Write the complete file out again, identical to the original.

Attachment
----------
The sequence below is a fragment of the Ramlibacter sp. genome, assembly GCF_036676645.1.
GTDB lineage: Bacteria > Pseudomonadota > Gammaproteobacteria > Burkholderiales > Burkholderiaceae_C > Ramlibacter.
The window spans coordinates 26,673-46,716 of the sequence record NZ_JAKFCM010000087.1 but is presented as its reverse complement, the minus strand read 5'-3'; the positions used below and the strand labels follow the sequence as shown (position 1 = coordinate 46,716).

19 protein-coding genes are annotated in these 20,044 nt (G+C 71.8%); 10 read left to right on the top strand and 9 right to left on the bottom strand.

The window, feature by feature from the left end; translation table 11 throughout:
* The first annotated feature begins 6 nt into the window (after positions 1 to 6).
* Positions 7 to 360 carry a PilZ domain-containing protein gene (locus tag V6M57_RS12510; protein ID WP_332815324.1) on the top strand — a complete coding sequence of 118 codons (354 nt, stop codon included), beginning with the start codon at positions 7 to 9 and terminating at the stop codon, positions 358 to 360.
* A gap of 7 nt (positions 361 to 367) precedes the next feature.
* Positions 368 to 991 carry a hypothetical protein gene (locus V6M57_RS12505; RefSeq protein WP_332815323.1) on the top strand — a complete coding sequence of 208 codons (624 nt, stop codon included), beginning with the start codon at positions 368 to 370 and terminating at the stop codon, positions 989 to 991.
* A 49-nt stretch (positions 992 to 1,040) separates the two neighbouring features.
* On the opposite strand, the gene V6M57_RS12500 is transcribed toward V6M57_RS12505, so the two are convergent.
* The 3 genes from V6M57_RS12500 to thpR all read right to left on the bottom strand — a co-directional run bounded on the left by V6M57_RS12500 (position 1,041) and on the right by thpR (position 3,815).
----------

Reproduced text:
The sequence below is a fragment of the Ramlibacter sp. genome, assembly GCF_036676645.1.
GTDB lineage: Bacteria > Pseudomonadota > Gammaproteobacteria > Burkholderiales > Burkholderiaceae_C > Ramlibacter.
The window spans coordinates 26,673-46,716 of the sequence record NZ_JAKFCM010000087.1 but is presented as its reverse complement, the minus strand read 5'-3'; the positions used below and the strand labels follow the sequence as shown (position 1 = coordinate 46,716).

19 protein-coding genes are annotated in these 20,044 nt (G+C 71.8%); 10 read left to right on the top strand and 9 right to left on the bottom strand.

The window, feature by feature from the left end; translation table 11 throughout:
* The first annotated feature begins 6 nt into the window (after positions 1 to 6).
* Positions 7 to 360 carry a PilZ domain-containing protein gene (locus tag V6M57_RS12510; protein ID WP_332815324.1) on the top strand — a complete coding sequence of 118 codons (354 nt, stop codon included), beginning with the start codon at positions 7 to 9 and terminating at the stop codon, positions 358 to 360.
* A gap of 7 nt (positions 361 to 367) precedes the next feature.
* Positions 368 to 991 carry a hypothetical protein gene (locus V6M57_RS12505; RefSeq protein WP_332815323.1) on the top strand — a complete coding sequence of 208 codons (624 nt, stop codon included), beginning with the start codon at positions 368 to 370 and terminating at the stop codon, positions 989 to 991.
* A 49-nt stretch (positions 992 to 1,040) separates the two neighbouring features.
* On the opposite strand, the gene V6M57_RS12500 is transcribed toward V6M57_RS12505, so the two are convergent.
* The 3 genes from V6M57_RS12500 to thpR all read right to left on the bottom strand — a co-directional run bounded on the left by V6M57_RS12500 (position 1,041) and on the right by thpR (position 3,815).